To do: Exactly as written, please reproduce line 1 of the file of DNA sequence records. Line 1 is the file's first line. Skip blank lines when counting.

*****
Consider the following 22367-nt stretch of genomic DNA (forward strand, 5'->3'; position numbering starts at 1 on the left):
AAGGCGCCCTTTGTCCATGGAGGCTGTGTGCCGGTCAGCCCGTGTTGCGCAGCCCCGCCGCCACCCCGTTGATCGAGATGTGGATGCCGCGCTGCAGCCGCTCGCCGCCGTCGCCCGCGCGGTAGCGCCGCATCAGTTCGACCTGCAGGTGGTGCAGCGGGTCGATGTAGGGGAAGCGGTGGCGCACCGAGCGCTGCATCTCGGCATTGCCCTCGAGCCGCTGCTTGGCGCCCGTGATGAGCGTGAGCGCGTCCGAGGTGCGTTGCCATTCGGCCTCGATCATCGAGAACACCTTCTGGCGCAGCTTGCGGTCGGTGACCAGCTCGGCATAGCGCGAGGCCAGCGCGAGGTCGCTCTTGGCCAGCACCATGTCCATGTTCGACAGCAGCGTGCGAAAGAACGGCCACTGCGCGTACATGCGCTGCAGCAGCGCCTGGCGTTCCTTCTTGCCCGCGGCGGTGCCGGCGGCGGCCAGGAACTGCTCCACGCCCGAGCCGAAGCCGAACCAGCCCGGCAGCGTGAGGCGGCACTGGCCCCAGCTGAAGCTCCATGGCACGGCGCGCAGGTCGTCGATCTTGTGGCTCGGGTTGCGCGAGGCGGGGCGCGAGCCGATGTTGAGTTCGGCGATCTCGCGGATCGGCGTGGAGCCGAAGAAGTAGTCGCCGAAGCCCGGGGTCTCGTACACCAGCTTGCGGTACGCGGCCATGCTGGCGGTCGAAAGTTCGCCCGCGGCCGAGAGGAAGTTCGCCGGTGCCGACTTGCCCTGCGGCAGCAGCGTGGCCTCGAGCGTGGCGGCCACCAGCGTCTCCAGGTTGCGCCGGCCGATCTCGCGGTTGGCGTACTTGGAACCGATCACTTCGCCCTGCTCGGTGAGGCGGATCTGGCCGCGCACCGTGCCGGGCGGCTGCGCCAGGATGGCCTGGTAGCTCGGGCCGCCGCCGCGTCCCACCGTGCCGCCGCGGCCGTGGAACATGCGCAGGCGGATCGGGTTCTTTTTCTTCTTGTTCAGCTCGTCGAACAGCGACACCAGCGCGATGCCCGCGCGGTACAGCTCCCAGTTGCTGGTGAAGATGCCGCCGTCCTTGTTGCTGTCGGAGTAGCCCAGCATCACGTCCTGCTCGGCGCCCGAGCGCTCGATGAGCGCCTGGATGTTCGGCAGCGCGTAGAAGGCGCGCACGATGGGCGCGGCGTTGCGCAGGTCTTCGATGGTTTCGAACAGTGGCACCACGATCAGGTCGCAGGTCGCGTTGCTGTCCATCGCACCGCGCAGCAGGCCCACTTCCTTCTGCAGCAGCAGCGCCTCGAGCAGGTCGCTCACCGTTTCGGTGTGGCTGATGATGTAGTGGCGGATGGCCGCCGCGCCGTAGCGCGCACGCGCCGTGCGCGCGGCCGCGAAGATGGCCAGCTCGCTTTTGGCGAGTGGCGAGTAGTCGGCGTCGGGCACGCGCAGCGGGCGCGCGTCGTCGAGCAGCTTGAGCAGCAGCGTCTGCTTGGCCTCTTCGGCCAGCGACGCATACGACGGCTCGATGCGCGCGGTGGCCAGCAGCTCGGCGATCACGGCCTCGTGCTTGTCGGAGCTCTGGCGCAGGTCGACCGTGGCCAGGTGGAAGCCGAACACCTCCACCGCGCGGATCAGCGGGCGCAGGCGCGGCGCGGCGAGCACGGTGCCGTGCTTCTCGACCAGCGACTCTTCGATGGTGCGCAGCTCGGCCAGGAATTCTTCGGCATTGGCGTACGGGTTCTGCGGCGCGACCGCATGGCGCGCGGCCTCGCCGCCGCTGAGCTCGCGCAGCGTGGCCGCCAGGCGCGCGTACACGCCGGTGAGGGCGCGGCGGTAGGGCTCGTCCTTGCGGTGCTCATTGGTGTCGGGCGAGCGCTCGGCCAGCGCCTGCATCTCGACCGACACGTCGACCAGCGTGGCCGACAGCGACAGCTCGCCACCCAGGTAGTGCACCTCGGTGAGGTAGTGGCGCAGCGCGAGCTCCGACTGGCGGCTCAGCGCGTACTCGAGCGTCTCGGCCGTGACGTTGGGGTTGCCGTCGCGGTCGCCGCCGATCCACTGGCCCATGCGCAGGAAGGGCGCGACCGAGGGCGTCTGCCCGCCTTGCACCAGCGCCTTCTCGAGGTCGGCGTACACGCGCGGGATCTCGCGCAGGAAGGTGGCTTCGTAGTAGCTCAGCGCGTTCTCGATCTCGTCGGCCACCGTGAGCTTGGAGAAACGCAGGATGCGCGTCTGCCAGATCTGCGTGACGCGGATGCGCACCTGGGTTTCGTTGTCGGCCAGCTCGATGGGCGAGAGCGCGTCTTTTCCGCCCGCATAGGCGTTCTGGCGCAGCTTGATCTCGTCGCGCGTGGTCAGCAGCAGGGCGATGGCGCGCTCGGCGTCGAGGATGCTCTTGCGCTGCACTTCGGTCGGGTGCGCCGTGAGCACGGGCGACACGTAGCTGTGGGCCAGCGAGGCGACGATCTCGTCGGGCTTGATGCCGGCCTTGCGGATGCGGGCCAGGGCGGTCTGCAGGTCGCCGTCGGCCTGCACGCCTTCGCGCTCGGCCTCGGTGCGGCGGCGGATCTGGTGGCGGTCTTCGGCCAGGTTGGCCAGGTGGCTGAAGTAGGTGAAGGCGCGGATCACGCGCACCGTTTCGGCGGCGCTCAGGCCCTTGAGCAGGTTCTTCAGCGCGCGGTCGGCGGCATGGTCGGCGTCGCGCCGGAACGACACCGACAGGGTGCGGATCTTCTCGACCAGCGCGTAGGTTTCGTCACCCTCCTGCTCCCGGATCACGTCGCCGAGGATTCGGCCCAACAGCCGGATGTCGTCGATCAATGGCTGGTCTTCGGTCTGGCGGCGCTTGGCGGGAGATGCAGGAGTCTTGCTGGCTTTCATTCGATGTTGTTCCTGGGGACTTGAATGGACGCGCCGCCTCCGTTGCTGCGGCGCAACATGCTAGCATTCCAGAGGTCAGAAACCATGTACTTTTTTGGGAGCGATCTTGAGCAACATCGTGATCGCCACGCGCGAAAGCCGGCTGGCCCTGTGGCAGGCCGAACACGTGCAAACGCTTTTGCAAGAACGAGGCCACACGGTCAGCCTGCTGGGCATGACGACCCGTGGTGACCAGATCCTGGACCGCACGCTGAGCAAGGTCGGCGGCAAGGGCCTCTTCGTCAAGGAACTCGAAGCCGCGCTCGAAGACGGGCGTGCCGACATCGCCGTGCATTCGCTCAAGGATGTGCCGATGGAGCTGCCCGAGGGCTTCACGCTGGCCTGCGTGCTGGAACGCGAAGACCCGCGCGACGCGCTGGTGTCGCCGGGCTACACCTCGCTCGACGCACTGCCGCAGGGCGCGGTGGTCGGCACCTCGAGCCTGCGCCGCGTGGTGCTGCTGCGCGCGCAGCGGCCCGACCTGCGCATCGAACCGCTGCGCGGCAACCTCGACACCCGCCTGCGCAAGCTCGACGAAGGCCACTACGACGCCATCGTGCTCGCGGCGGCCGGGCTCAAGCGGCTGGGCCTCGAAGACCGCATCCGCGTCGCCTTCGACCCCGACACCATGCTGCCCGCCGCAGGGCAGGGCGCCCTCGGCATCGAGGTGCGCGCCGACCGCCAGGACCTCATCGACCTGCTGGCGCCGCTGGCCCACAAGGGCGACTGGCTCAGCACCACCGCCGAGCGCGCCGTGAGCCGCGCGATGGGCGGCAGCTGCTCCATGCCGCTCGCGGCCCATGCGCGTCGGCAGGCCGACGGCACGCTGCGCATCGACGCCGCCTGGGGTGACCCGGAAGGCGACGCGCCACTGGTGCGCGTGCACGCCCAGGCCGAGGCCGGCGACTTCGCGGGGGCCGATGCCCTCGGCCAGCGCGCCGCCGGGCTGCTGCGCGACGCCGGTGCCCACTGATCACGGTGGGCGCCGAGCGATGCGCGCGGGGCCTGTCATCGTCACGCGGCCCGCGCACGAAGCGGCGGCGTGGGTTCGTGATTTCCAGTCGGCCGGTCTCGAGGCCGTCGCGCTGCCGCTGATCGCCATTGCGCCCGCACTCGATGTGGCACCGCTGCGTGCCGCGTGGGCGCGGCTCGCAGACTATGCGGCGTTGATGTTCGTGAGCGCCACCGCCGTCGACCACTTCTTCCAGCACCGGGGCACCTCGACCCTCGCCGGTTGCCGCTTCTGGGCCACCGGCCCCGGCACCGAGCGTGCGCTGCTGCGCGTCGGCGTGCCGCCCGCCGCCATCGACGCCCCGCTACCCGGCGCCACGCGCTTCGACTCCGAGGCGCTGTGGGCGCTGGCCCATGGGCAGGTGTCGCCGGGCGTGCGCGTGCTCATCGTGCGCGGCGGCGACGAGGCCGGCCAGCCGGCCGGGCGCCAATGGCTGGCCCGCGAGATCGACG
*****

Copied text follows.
Consider the following 22367-nt stretch of genomic DNA (forward strand, 5'->3'; position numbering starts at 1 on the left):